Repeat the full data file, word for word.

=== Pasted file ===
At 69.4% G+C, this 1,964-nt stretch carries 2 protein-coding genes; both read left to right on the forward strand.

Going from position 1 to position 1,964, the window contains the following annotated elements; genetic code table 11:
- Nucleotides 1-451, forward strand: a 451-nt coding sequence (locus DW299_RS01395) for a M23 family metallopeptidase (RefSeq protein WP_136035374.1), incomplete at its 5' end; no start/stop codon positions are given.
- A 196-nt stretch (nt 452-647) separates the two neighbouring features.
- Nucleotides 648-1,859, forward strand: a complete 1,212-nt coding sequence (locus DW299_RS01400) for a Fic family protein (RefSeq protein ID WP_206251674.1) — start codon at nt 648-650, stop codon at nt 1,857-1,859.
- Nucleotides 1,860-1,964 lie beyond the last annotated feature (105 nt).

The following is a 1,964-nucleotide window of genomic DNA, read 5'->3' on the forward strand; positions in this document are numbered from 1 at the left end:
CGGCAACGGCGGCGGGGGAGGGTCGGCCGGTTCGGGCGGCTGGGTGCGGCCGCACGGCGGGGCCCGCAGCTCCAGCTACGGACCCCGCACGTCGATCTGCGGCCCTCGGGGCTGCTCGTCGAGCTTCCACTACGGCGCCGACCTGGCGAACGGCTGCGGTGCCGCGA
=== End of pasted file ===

At 69.4% G+C, this 1,964-nt stretch carries 2 protein-coding genes; both read left to right on the forward strand.

Going from position 1 to position 1,964, the window contains the following annotated elements; genetic code table 11:
- Nucleotides 1-451, forward strand: a 451-nt coding sequence (locus DW299_RS01395) for a M23 family metallopeptidase (RefSeq protein WP_136035374.1), incomplete at its 5' end; no start/stop codon positions are given.
- A 196-nt stretch (nt 452-647) separates the two neighbouring features.
- Nucleotides 648-1,859, forward strand: a complete 1,212-nt coding sequence (locus DW299_RS01400) for a Fic family protein (RefSeq protein ID WP_206251674.1) — start codon at nt 648-650, stop codon at nt 1,857-1,859.
- Nucleotides 1,860-1,964 lie beyond the last annotated feature (105 nt).

The following is a 1,964-nucleotide window of genomic DNA, read 5'->3' on the forward strand; positions in this document are numbered from 1 at the left end:
CGGCAACGGCGGCGGGGGAGGGTCGGCCGGTTCGGGCGGCTGGGTGCGGCCGCACGGCGGGGCCCGCAGCTCCAGCTACGGACCCCGCACGTCGATCTGCGGCCCTCGGGGCTGCTCGTCGAGCTTCCACTACGGCGCCGACCTGGCGAACGGCTGCGGTGCCGCGA